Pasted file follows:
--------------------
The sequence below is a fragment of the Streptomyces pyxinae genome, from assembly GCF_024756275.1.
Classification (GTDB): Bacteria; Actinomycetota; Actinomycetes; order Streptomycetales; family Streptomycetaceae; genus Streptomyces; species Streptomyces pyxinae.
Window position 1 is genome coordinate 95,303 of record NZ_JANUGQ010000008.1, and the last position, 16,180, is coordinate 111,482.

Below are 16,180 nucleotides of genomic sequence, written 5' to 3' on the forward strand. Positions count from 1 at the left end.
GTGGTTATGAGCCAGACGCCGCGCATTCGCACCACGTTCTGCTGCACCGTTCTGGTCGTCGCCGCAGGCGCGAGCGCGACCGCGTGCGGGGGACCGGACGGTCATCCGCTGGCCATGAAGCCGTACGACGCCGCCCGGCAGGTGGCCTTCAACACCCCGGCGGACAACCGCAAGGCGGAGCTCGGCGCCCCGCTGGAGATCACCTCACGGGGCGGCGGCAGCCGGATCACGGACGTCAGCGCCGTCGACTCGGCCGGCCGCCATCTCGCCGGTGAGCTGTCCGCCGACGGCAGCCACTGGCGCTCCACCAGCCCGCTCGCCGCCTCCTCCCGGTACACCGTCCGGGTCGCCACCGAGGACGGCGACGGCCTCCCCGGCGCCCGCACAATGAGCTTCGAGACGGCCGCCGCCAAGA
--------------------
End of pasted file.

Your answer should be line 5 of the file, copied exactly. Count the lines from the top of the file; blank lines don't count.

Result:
GTGGTTATGAGCCAGACGCCGCGCATTCGCACCACGTTCTGCTGCACCGTTCTGGTCGTCGCCGCAGGCGCGAGCGCGACCGCGTGCGGGGGACCGGACGGTCATCCGCTGGCCATGAAGCCGTACGACGCCGCCCGGCAGGTGGCCTTCAACACCCCGGCGGACAACCGCAAGGCGGAGCTCGGCGCCCCGCTGGAGATCACCTCACGGGGCGGCGGCAGCCGGATCACGGACGTCAGCGCCGTCGACTCGGCCGGCCGCCATCTCGCCGGTGAGCTGTCCGCCGACGGCAGCCACTGGCGCTCCACCAGCCCGCTCGCCGCCTCCTCCCGGTACACCGTCCGGGTCGCCACCGAGGACGGCGACGGCCTCCCCGGCGCCCGCACAATGAGCTTCGAGACGGCCGCCGCCAAGA